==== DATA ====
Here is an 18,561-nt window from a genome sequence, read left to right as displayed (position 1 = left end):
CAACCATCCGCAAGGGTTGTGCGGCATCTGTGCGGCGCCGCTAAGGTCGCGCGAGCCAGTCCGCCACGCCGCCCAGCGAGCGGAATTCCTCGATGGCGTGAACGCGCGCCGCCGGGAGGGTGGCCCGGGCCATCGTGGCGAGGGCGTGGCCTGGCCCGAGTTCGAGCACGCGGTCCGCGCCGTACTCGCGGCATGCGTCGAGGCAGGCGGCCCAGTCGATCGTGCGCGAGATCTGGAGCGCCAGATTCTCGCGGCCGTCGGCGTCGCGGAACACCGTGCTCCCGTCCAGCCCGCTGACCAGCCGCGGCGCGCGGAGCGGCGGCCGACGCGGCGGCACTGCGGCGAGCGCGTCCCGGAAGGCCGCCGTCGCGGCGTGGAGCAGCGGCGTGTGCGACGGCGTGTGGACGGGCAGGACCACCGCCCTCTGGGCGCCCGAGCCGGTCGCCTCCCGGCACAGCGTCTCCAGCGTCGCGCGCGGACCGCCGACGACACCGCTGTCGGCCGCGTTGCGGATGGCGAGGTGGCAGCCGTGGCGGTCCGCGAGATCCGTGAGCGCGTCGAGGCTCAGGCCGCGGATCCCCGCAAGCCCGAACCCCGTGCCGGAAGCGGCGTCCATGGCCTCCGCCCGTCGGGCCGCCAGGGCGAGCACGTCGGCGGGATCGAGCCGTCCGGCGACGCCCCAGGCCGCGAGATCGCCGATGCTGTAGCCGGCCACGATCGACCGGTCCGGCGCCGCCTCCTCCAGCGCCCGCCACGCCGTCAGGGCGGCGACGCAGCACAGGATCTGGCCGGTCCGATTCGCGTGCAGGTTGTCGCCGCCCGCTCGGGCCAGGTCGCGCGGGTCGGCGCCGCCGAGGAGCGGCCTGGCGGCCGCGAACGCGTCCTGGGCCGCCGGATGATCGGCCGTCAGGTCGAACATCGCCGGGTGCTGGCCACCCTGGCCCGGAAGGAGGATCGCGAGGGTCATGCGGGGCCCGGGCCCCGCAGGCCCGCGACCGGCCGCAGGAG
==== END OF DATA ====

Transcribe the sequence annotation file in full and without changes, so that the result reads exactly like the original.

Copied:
Here is an 18,561-nt window from a genome sequence, read left to right as displayed (position 1 = left end):
CAACCATCCGCAAGGGTTGTGCGGCATCTGTGCGGCGCCGCTAAGGTCGCGCGAGCCAGTCCGCCACGCCGCCCAGCGAGCGGAATTCCTCGATGGCGTGAACGCGCGCCGCCGGGAGGGTGGCCCGGGCCATCGTGGCGAGGGCGTGGCCTGGCCCGAGTTCGAGCACGCGGTCCGCGCCGTACTCGCGGCATGCGTCGAGGCAGGCGGCCCAGTCGATCGTGCGCGAGATCTGGAGCGCCAGATTCTCGCGGCCGTCGGCGTCGCGGAACACCGTGCTCCCGTCCAGCCCGCTGACCAGCCGCGGCGCGCGGAGCGGCGGCCGACGCGGCGGCACTGCGGCGAGCGCGTCCCGGAAGGCCGCCGTCGCGGCGTGGAGCAGCGGCGTGTGCGACGGCGTGTGGACGGGCAGGACCACCGCCCTCTGGGCGCCCGAGCCGGTCGCCTCCCGGCACAGCGTCTCCAGCGTCGCGCGCGGACCGCCGACGACACCGCTGTCGGCCGCGTTGCGGATGGCGAGGTGGCAGCCGTGGCGGTCCGCGAGATCCGTGAGCGCGTCGAGGCTCAGGCCGCGGATCCCCGCAAGCCCGAACCCCGTGCCGGAAGCGGCGTCCATGGCCTCCGCCCGTCGGGCCGCCAGGGCGAGCACGTCGGCGGGATCGAGCCGTCCGGCGACGCCCCAGGCCGCGAGATCGCCGATGCTGTAGCCGGCCACGATCGACCGGTCCGGCGCCGCCTCCTCCAGCGCCCGCCACGCCGTCAGGGCGGCGACGCAGCACAGGATCTGGCCGGTCCGATTCGCGTGCAGGTTGTCGCCGCCCGCTCGGGCCAGGTCGCGCGGGTCGGCGCCGCCGAGGAGCGGCCTGGCGGCCGCGAACGCGTCCTGGGCCGCCGGATGATCGGCCGTCAGGTCGAACATCGCCGGGTGCTGGCCACCCTGGCCCGGAAGGAGGATCGCGAGGGTCATGCGGGGCCCGGGCCCCGCAGGCCCGCGACCGGCCGCAGGAG